A virus is a program that is attached to other pieces of code, so that when the user tries to run the original program, they also unintentionally run the virus code. The virus code is designed to replicate itself and "infect" other programs, possibly in a modified form, and may also exhibit other behavior as well.
In order to be a virus, this program must have the ability to run without the user wanting it to and/or create effects that the programmer wants but that the user did not want or request. It must also have the ability to "infect" or modify other files or disk structures, and replicate itself so it can spread to other files or systems.
A virus does not necessarily have to trash your hard drive or exhibit other malicious behavior, in order to be a virus. While many viruses do damage files and disk structures, many are just nuisances or exhibit "prank" behavior such as playing music on the PC speaker or putting funny phrases on the screen when the system is booted.
There are three major types of viruses, each very different from the other. Of course, there are many subcategories within each group as well.
- Boot Sector Infectors: Also sometimes called boot record infectors, system viruses, or boot viruses, these programs attack the vulnerable boot program that is stored on every bootable floppy disk or hard disk. This code is executed by the system when the PC is started up, making it a juicy target for virus writers: by installing themselves here they guarantee that their code will be executed whenever the system is started up, giving them full control over the system to do what they wish. They are spread most commonly through infected bootable floppy disks.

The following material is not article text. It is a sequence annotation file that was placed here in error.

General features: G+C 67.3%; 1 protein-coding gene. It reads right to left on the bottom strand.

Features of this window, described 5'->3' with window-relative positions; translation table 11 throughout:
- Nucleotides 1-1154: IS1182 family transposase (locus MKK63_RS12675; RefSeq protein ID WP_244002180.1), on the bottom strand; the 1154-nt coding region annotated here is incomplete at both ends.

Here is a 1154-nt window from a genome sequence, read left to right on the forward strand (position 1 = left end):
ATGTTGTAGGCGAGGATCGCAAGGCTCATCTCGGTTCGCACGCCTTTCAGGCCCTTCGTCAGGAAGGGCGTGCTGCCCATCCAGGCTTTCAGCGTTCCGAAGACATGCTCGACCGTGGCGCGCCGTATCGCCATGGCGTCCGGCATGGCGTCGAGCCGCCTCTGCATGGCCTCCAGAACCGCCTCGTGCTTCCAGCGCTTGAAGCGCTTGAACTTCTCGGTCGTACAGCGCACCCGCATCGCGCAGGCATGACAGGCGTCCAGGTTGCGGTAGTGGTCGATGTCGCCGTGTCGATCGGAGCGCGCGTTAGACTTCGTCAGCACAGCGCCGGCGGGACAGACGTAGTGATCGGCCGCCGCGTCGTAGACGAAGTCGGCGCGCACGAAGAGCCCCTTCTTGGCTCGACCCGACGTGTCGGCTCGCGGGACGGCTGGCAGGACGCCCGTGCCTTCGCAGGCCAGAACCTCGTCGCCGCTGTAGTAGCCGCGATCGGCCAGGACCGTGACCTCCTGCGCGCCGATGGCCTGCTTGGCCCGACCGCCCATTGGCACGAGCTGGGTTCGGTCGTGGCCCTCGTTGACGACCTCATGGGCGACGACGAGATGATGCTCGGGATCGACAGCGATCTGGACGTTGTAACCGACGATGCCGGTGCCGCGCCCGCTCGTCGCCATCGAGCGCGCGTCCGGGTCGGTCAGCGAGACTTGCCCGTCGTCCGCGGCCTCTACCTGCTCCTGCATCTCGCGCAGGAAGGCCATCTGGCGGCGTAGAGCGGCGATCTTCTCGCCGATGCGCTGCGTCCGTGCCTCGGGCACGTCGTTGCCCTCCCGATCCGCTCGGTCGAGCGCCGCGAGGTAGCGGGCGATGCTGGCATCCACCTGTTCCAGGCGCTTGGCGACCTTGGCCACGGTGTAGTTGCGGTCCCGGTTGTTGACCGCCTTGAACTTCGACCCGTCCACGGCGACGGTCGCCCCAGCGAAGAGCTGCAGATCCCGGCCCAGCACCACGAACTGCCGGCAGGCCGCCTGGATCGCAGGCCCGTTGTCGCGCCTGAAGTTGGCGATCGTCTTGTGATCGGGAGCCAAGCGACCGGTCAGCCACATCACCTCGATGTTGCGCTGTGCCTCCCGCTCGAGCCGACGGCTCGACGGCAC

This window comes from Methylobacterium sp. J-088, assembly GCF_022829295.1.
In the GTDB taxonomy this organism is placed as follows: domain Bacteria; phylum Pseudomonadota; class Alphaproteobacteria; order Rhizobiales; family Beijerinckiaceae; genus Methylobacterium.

- File Infectors: These viruses directly attack and modify program files, which are usually .EXE or .COM files. When the program is run, the virus executes and does whatever it wants to do. Usually it loads itself into memory and waits for a trigger to find and infect other program files. These viruses are commonly spread through infected floppy disks, over networks, and over the Internet.
- Macro Viruses: The newest type of virus, these clever programs make use of the built-in programming languages in popular programs such as Microsoft Word and Microsoft Excel. These programs allow users to create programs that automate tasks, called macros. As the macro languages have become more powerful, virus writers have created malevolent macros that, when opened unwittingly, duplicate themselves into other documents and spread just like a conventional virus would. These programs can cause just as much damage as regular viruses, despite the fact that they are very different: regular viruses are low-level machine language programs while macro viruses are actually high-level interpreted BASIC programs! The most common type of macro virus right now infects Microsoft Word documents.